We all live in a house of cards; one that is increasing vulnerable to collapse with the slightest disruption. Here in the US, we expect the power to turn on when we flip the switch, the water to run clean from the kitchen tap and for the phone service to be there when we need to call for help.
We pay our bills and do our jobs and expect to have certainty as part of that deal, but now, in light of what has occurred in the past 6 months, we have all become so much more aware of the uncertainty of everything.
Now, imagine what it might be like to live in an impoverished, dictator run, country in Africa. Where the military police stops you at will to extract bribes, collectable water is available only after big rains, the meager electric power system hardly every works and uncertainty is the only thing you can count on. Preparing for Africa is quite different than preparing for emergencies or the unexpected in the US.
Day-to-Day In Africa
Keidy, my wife, and I volunteered in Equatorial Guinea, Africa, for a school feeding program, run by a non-profit. Every day we loaded our worn-out Nissan 4X4 truck with 80- pounds of frozen chicken parts, 150 pounds of rice and 50 pounds of beans, and drove as quickly as we could through the potholed streets so that the meat would not melt under the baking sun. We delivered the food to three schools around the city of Bata, where we closely supervised the cooks as they prepared the food, so that it would not be not stolen before reaching the hungry mouths of the over two hundred hungry kids we fed each day. The Guinean women cooked in huge steel, boiling pots, over an open gas flame, that added to the kitchens’ oppressive heat.
One night Keidy and I both felt weak and feverish. Keidy, having grown up in the Dominican Republic, seemed impervious to all forms of parasites and tropical illness in this corner of the world, so we were surprised when she became suddenly so sick. I was just getting over my fourth bout of Malaria because my American camping mosquito netting was not tough enough to handle the nightly swarms of infected mosquitos. – I am a northern Minnesota guy, white as light bulb and apparently easy prey to anything other than frostbite.
Survival Prep For Your Environment
I thought I had brought all the necessary gear for just about any occasion during my three month stay in Africa, but my gear and training was good for the USA but not Africa; consider the 100 degrees daily heat, humidity so high that electronics quickly corrode, malaria and dengue infected mosquitoes in every corner, the lack of up to date medical resources, swarming ants that fill computers, no clean water anywhere and the complete lack of reliable light and power.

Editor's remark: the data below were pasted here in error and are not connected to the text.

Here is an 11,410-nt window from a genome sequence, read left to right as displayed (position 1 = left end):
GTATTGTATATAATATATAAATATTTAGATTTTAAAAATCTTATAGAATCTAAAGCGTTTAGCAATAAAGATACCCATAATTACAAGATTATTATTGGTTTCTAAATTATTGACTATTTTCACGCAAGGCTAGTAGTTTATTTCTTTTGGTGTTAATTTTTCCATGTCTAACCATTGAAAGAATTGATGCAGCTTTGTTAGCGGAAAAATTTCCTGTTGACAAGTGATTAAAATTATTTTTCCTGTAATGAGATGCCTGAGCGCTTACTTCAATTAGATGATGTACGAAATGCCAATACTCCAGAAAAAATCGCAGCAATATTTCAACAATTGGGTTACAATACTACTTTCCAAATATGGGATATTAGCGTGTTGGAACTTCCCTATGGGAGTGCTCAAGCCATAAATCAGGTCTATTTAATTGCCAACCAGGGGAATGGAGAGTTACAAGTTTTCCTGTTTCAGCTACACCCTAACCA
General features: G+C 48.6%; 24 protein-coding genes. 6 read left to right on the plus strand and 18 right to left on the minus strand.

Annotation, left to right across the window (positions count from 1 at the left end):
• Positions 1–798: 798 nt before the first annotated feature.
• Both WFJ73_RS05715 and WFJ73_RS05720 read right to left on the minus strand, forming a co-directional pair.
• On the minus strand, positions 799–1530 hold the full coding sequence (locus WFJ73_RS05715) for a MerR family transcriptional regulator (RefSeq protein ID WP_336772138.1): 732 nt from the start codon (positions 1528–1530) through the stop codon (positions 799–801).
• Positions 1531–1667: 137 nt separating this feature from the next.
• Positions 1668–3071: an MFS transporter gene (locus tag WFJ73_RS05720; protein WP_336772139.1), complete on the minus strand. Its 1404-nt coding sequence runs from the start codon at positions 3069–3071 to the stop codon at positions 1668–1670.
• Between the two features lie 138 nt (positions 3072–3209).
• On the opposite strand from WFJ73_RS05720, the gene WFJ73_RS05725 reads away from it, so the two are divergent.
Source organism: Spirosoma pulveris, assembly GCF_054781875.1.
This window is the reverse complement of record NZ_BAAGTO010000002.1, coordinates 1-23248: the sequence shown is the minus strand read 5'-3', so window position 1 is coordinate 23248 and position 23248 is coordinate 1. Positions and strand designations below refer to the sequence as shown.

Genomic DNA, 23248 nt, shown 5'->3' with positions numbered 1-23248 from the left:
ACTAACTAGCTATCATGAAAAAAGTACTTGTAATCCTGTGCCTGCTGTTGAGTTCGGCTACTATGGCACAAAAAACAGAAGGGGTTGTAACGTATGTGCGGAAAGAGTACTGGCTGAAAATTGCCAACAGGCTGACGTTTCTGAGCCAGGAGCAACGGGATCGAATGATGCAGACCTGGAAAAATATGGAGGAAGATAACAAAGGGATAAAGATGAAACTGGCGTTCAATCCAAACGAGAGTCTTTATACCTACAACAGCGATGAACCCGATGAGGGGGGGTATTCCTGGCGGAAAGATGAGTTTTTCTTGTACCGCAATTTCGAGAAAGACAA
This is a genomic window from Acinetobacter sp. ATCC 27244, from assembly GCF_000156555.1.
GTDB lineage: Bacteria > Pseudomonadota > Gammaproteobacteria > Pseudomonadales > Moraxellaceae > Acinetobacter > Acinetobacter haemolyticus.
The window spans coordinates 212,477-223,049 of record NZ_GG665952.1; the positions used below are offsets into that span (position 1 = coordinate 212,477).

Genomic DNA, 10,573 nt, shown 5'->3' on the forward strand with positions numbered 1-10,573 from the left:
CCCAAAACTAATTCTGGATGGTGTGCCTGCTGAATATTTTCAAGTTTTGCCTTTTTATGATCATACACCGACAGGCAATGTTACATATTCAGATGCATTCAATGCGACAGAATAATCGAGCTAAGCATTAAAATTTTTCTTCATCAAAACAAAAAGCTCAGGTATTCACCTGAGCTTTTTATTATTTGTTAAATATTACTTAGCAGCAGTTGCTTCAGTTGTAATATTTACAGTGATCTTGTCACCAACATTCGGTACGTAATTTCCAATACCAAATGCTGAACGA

As Keidy’s condition grew dire, I contacted our friends, the Cuban doctors with whom we had just completed a medical outreach in the mountains. We used my new and expensive flashlight, that needed to be smacked against the wall to bring back to life, in order to see the thin, red line of the thermometer readout. The flashlight batteries had formed a thick, white film on both ends and would not function without persistent persuasion. Once again, the power was out and the whole city was dark. The fans quit working and we sweltered in the still air of our little house. The doors where lock tight and the small, barred windows where the only access to a slight breeze.
The Doctors confirmed the symptoms of, a high fever, sweats, night delirium, disorientation and dehydration. Keidy was in critical shape but there was not clear diagnosis. The nearly toxic treatment they prescribed was a cocktail of quinine, antibiotics and other anti-malaria medications – each to be administered on a strict time regiment. But first we had to find the medications that were spread across the city at the homes of various friends.
I prayed as I drove through the confusing web of back streets with Dr. William. The whole city was without power; the only intermittent lights were those of candles and kerosene lanterns, dimly glowing yellow, in the windows of the tin roofed houses. We moved slowly to avoid the groups of people that would suddenly appear out of the complete darkness on the streets. We could only see the white eyes and white teeth of their dark faces as we approached with our headlights.